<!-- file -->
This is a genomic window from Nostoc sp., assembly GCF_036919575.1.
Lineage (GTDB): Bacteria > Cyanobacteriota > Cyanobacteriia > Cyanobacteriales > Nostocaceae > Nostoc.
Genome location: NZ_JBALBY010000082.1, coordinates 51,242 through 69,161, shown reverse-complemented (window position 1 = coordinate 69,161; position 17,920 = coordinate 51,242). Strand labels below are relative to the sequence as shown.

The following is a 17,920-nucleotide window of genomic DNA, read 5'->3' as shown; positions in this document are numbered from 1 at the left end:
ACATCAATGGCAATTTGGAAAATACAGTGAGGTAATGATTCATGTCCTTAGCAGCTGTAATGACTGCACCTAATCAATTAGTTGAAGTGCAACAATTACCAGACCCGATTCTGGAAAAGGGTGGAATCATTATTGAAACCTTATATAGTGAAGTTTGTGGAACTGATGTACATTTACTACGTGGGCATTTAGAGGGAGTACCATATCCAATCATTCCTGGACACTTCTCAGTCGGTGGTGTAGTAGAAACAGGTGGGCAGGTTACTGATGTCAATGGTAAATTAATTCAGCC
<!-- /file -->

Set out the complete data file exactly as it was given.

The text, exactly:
This is a genomic window from Nostoc sp., assembly GCF_036919575.1.
Lineage (GTDB): Bacteria > Cyanobacteriota > Cyanobacteriia > Cyanobacteriales > Nostocaceae > Nostoc.
Genome location: NZ_JBALBY010000082.1, coordinates 51,242 through 69,161, shown reverse-complemented (window position 1 = coordinate 69,161; position 17,920 = coordinate 51,242). Strand labels below are relative to the sequence as shown.

The following is a 17,920-nucleotide window of genomic DNA, read 5'->3' as shown; positions in this document are numbered from 1 at the left end:
ACATCAATGGCAATTTGGAAAATACAGTGAGGTAATGATTCATGTCCTTAGCAGCTGTAATGACTGCACCTAATCAATTAGTTGAAGTGCAACAATTACCAGACCCGATTCTGGAAAAGGGTGGAATCATTATTGAAACCTTATATAGTGAAGTTTGTGGAACTGATGTACATTTACTACGTGGGCATTTAGAGGGAGTACCATATCCAATCATTCCTGGACACTTCTCAGTCGGTGGTGTAGTAGAAACAGGTGGGCAGGTTACTGATGTCAATGGTAAATTAATTCAGCC